“They have to be very careful that their claim to care about human rights, their commitment to democracy, their commitment to human rights, does not become a mere claim,” said Callamard, who is now Secretary General of Amnesty International. .
On his own report for the UN in 2019, Callamard concluded that the Saudi government was ultimately responsible for Khashoggi’s assassination.
Speaking at an event marking the anniversary of the murder on Thursday, Callamard said that while those who committed the murder have not yet been brought to justice, rights activists and the UN investigation have exposed them.
“We have certainly broken your veneer,” he said. “In my opinion, the emperor is naked.”
Khashoggi’s assassination came at a time when Democrats in Washington were already questioning then-President Trump’s welcoming relationship with Saudi royalty.
As Trump moved to protect Saudi Arabia’s top leaders from the consequences of the assassination, Democrats and some Republicans in Congress pressed for him to take responsibility for the death of Khashoggi, who was a resident of the United States and worked for an American newspaper. .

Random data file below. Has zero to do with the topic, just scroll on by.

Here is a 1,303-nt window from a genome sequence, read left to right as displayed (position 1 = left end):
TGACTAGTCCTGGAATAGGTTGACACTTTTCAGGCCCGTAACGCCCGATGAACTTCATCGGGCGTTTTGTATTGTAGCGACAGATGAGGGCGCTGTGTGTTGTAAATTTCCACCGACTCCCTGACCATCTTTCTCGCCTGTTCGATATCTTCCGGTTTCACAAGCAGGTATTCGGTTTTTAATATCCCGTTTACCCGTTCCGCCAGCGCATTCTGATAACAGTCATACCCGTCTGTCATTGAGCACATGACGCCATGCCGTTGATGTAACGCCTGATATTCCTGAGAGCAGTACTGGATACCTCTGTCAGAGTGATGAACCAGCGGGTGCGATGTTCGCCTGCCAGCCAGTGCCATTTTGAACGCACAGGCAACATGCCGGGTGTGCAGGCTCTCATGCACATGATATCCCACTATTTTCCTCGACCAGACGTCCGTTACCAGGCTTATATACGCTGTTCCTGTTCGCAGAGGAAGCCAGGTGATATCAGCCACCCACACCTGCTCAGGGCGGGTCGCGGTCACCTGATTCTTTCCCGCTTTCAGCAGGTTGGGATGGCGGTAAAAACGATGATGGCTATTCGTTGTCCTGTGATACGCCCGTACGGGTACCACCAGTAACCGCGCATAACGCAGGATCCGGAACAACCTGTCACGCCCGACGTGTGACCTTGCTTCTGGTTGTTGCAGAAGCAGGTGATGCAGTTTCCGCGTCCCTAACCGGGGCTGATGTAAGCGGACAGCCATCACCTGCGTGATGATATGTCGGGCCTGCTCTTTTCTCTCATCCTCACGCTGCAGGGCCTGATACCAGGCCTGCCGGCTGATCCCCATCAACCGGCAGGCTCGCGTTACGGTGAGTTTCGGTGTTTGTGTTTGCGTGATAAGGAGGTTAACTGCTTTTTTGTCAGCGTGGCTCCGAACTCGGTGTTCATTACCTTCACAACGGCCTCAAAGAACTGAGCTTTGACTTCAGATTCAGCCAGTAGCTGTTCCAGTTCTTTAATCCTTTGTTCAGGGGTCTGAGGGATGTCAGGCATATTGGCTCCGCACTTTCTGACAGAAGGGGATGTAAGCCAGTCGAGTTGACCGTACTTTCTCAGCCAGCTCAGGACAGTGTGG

As a candidate, Biden echoed that anger against Saudi Arabia. “Khashoggi was, in fact, murdered and dismembered, and I believe in the order of the crown prince,” Biden said in late 2019 to a packed debate stage ahead of the Democratic primary.
He vowed to make the kingdom “pay the price” for the assassination and vowed to end arms sales to Riyadh. “There is little social redemptive value of the current government in Saudi Arabia,” Biden said at the time.
But the fiery rhetoric did not translate into politics once the campaign was stopped and the government started.
Nihad Awad, executive director of the Council on American-Islamic Relations (CAIR), said that while the group applauded “the commitment of this administration and its promise to put human rights at the top of its agenda,” more needs to be done.
“As we see brutality continue in the Middle East and around the world, we would like to remind this administration that its promise must be kept,” Awad said during Thursday’s event.
The White House National Security Council did not return Al Jazeera’s request for comment in time for publication.
The White House announced Sullivan’s trip to the Middle East late Monday, the same day he met with MBS. The Biden administration has not released any details about the meeting, but Saudi Arabia confirmed the talks, saying they focused on Yemen and other regional issues.
Relations between the United States and Saudi Arabia